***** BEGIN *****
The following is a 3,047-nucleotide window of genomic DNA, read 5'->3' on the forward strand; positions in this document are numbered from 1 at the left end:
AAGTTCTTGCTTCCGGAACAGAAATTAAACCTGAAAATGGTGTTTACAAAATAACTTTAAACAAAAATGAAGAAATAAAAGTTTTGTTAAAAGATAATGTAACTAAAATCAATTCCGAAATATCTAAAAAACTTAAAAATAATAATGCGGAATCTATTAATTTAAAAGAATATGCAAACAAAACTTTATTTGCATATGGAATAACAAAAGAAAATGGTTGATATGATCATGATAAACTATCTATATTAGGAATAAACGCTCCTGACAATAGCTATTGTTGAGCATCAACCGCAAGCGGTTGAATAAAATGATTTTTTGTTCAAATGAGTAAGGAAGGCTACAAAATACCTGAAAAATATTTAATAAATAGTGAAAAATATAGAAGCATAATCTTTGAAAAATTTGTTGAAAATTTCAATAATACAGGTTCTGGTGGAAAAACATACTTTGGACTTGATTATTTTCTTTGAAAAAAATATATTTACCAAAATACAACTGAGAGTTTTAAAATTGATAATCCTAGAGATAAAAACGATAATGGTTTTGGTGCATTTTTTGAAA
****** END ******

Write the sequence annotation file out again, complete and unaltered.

The following is a 3,047-nucleotide window of genomic DNA, read 5'->3' on the forward strand; positions in this document are numbered from 1 at the left end:
AAGTTCTTGCTTCCGGAACAGAAATTAAACCTGAAAATGGTGTTTACAAAATAACTTTAAACAAAAATGAAGAAATAAAAGTTTTGTTAAAAGATAATGTAACTAAAATCAATTCCGAAATATCTAAAAAACTTAAAAATAATAATGCGGAATCTATTAATTTAAAAGAATATGCAAACAAAACTTTATTTGCATATGGAATAACAAAAGAAAATGGTTGATATGATCATGATAAACTATCTATATTAGGAATAAACGCTCCTGACAATAGCTATTGTTGAGCATCAACCGCAAGCGGTTGAATAAAATGATTTTTTGTTCAAATGAGTAAGGAAGGCTACAAAATACCTGAAAAATATTTAATAAATAGTGAAAAATATAGAAGCATAATCTTTGAAAAATTTGTTGAAAATTTCAATAATACAGGTTCTGGTGGAAAAACATACTTTGGACTTGATTATTTTCTTTGAAAAAAATATATTTACCAAAATACAACTGAGAGTTTTAAAATTGATAATCCTAGAGATAAAAACGATAATGGTTTTGGTGCATTTTTTGAAA